A poster in Porto reads: The rich should pay for the crisis … and the dinner. People 1974 – People 2024. Photo by Bibiana Canofre, used with permission.

The 1974 revolution

In the early hours of April 25, 1974, a group of military men, part of the MFA, also known as the “Captains’ Movement,” put into practice the plan that had been worked out for months to overturn the New State regime. They opposed the Colonial War (1961-1974), as African countries such as Angola, Guinea-Bissau and Mozambique fought Portuguese colonialism.

António Salazar, the dictator who ruled the country for over 35 years, was replaced by Marcelo Caetano in 1968, but little had changed. Portuguese people continued to endure repression, poverty, and a war overseas that cost lives and resources.

As the BBC reports, Captain Salgueiro Maia, one of the MFA's leaders, started the actions of that day at a military unit in Santarém, saying to his colleagues:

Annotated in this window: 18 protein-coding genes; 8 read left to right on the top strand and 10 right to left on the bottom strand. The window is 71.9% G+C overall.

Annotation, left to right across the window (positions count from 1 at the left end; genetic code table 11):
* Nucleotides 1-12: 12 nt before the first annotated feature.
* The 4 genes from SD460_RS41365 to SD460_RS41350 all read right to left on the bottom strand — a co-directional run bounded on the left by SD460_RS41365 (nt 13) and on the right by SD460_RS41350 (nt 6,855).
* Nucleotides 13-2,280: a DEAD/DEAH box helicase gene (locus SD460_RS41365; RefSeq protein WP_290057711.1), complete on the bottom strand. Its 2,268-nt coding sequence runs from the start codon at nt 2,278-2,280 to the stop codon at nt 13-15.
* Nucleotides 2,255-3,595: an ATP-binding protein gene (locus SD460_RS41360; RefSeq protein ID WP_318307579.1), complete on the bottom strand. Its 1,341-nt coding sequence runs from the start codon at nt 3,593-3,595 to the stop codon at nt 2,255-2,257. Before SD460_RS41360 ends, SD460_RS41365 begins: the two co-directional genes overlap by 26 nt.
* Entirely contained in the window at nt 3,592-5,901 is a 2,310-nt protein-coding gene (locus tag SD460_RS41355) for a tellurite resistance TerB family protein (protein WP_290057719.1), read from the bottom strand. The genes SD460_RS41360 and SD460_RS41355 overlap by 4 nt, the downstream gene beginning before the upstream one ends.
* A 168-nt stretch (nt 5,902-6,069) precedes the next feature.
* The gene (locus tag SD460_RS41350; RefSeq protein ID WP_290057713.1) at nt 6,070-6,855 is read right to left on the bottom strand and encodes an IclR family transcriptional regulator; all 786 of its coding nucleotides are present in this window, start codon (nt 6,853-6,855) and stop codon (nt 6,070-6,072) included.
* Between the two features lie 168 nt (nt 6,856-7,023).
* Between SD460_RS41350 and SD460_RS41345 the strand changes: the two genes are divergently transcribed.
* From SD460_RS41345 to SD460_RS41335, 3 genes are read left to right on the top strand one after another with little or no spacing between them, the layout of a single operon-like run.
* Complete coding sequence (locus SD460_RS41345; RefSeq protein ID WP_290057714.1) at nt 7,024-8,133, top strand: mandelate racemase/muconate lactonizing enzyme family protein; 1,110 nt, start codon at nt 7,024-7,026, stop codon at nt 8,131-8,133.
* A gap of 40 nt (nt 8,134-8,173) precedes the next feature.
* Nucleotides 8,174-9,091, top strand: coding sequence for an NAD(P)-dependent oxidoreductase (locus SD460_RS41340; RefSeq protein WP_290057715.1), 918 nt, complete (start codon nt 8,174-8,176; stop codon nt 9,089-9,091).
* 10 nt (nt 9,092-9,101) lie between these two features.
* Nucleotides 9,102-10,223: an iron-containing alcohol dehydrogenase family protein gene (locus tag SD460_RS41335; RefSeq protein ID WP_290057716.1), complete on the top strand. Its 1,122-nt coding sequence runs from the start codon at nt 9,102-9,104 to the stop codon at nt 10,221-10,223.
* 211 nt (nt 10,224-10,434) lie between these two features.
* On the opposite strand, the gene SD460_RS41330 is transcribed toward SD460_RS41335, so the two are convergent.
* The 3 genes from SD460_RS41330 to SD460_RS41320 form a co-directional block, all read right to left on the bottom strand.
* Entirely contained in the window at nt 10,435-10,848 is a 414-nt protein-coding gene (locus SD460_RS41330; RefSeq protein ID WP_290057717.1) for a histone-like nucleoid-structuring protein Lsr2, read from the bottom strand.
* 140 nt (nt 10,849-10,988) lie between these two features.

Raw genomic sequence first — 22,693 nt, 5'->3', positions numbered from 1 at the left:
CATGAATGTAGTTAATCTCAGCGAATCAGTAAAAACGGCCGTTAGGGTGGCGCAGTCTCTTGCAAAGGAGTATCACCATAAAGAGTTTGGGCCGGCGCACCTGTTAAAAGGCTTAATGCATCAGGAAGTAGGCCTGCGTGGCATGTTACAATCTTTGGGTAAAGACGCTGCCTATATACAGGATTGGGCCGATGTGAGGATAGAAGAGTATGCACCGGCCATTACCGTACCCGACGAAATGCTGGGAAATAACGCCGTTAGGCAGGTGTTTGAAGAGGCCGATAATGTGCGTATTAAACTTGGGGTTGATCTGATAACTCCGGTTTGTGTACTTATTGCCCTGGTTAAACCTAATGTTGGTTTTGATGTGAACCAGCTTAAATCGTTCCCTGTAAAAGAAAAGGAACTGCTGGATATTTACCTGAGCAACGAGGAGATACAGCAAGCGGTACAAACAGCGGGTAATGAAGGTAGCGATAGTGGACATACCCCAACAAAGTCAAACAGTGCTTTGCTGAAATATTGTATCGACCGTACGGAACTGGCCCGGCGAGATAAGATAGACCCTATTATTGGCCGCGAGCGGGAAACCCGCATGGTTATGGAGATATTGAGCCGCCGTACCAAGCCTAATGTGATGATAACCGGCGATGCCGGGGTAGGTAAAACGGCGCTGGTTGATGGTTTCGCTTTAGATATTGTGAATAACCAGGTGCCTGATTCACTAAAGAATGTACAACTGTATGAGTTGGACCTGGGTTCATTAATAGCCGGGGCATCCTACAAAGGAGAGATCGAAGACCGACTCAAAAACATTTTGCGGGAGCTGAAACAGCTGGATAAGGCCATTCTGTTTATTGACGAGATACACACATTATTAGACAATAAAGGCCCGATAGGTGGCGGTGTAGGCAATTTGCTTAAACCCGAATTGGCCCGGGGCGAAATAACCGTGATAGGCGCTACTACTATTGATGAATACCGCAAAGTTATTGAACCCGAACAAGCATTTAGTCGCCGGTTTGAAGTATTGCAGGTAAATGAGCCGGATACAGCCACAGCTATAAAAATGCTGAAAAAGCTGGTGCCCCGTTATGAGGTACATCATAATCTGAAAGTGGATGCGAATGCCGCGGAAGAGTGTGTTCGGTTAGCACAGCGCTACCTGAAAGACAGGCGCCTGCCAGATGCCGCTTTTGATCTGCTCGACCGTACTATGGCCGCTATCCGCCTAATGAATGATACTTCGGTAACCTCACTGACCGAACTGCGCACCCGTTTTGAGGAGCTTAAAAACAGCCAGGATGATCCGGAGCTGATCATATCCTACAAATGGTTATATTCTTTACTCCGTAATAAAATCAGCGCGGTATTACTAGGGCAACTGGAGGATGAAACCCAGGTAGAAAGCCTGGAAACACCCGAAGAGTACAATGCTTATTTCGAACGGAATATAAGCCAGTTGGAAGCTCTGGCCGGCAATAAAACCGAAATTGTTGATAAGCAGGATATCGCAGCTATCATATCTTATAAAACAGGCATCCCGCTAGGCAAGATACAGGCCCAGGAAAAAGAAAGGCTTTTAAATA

Há várias modalidades de organização dos estados: há o estado socialista, o estado comunista, o estado capitalista e o estado a que isto chegou. Eu proponho acabar com o estado a que isto chegou. Vamos para Lisboa acabar com isto. Quem quiser vir comigo vai formar lá fora, quem não quiser fica aqui.

There are several ways of state organization: there is the socialist state, the communist state, the capitalist state and the state at which this has arrived. I propose to end the state that this has come to. Let's go to Lisbon to end it. Who wants to come with me will get in formation outside, who doesn't, stays here.

The column with 160 men traveled to the capital, and by early afternoon, the government surrendered without violence. The revolution would be named after the carnations Celeste Caeiro handed over to armed military men in the streets. The flowers were bought to celebrate the anniversary of the restaurant where she worked in Lisbon, but the place had to close due to the events of that day.